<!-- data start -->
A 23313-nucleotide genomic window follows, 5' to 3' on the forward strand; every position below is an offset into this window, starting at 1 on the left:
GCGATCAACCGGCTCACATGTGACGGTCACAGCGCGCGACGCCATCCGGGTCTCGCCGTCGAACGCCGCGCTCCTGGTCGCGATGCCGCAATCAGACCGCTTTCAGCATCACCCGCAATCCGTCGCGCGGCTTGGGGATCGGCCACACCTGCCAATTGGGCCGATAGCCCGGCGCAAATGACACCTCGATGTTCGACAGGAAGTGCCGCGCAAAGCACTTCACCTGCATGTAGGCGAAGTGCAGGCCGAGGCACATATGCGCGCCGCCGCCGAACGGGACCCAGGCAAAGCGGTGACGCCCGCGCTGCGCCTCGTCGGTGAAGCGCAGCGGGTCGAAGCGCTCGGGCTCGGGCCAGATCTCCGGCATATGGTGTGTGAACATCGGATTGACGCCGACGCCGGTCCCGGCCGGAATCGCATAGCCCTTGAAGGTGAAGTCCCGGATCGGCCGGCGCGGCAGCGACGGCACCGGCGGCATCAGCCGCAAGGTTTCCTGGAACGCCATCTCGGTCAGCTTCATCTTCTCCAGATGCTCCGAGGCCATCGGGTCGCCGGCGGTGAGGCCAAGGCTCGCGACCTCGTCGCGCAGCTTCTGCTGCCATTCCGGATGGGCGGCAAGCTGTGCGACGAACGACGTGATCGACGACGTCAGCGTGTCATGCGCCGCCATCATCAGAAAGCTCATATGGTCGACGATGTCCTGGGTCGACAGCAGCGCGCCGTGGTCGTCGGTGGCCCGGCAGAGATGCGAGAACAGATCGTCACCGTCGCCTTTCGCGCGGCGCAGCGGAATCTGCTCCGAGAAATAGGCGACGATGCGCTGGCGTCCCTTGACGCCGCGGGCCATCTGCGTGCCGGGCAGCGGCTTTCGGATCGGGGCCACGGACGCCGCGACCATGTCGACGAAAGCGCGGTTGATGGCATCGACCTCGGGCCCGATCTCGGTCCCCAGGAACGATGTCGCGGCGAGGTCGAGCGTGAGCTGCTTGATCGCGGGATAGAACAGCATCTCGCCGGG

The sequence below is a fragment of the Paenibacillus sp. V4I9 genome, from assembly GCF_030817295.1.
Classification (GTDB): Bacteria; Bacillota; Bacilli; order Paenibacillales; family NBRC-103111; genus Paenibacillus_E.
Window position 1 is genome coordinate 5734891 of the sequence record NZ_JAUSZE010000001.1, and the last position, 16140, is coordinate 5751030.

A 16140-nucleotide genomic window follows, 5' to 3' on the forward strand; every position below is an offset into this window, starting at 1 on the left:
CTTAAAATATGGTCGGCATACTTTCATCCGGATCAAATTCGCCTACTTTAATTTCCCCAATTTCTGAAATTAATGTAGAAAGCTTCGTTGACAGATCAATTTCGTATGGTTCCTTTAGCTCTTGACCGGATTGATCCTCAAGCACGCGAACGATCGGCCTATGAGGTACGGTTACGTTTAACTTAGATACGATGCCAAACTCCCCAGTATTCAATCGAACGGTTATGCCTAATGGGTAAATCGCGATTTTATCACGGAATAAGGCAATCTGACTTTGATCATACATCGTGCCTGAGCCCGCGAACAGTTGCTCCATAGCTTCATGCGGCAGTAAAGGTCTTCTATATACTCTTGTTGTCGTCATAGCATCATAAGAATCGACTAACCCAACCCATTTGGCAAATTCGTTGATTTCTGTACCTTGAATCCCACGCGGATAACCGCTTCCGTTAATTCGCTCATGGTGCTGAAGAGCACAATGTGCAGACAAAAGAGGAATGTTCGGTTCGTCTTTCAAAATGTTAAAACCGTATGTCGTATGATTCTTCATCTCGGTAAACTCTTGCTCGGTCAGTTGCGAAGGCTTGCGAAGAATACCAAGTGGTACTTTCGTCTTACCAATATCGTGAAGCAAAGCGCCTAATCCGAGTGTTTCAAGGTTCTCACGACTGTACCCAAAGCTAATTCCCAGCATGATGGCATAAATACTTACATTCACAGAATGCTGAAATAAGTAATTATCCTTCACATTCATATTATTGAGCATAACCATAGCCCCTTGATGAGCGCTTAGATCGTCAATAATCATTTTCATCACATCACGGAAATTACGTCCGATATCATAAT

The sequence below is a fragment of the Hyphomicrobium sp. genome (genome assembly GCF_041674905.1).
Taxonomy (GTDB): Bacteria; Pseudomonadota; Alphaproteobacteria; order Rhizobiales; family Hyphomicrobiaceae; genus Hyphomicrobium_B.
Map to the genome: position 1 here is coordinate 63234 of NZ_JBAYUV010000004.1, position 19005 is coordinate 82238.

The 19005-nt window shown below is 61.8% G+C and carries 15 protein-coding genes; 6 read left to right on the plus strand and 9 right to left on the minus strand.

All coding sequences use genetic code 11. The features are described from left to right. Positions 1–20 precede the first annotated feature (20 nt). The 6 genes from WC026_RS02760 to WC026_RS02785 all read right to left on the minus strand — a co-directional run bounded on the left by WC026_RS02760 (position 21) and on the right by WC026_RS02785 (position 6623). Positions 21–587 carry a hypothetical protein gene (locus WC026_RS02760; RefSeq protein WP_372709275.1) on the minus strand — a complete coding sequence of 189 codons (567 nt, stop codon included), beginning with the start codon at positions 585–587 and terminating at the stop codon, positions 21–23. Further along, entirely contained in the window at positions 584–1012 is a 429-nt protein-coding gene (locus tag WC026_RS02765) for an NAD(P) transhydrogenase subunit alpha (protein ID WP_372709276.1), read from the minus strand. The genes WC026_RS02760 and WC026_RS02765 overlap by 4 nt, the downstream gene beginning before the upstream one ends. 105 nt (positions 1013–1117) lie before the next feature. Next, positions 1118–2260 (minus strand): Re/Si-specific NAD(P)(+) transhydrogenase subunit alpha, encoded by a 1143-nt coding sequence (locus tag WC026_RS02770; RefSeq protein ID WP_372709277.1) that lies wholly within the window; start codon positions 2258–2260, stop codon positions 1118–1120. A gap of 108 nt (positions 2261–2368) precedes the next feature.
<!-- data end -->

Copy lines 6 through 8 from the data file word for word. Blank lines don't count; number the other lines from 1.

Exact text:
A 16140-nucleotide genomic window follows, 5' to 3' on the forward strand; every position below is an offset into this window, starting at 1 on the left:
CTTAAAATATGGTCGGCATACTTTCATCCGGATCAAATTCGCCTACTTTAATTTCCCCAATTTCTGAAATTAATGTAGAAAGCTTCGTTGACAGATCAATTTCGTATGGTTCCTTTAGCTCTTGACCGGATTGATCCTCAAGCACGCGAACGATCGGCCTATGAGGTACGGTTACGTTTAACTTAGATACGATGCCAAACTCCCCAGTATTCAATCGAACGGTTATGCCTAATGGGTAAATCGCGATTTTATCACGGAATAAGGCAATCTGACTTTGATCATACATCGTGCCTGAGCCCGCGAACAGTTGCTCCATAGCTTCATGCGGCAGTAAAGGTCTTCTATATACTCTTGTTGTCGTCATAGCATCATAAGAATCGACTAACCCAACCCATTTGGCAAATTCGTTGATTTCTGTACCTTGAATCCCACGCGGATAACCGCTTCCGTTAATTCGCTCATGGTGCTGAAGAGCACAATGTGCAGACAAAAGAGGAATGTTCGGTTCGTCTTTCAAAATGTTAAAACCGTATGTCGTATGATTCTTCATCTCGGTAAACTCTTGCTCGGTCAGTTGCGAAGGCTTGCGAAGAATACCAAGTGGTACTTTCGTCTTACCAATATCGTGAAGCAAAGCGCCTAATCCGAGTGTTTCAAGGTTCTCACGACTGTACCCAAAGCTAATTCCCAGCATGATGGCATAAATACTTACATTCACAGAATGCTGAAATAAGTAATTATCCTTCACATTCATATTATTGAGCATAACCATAGCCCCTTGATGAGCGCTTAGATCGTCAATAATCATTTTCATCACATCACGGAAATTACGTCCGATATCATAAT

The sequence below is a fragment of the Hyphomicrobium sp. genome (genome assembly GCF_041674905.1).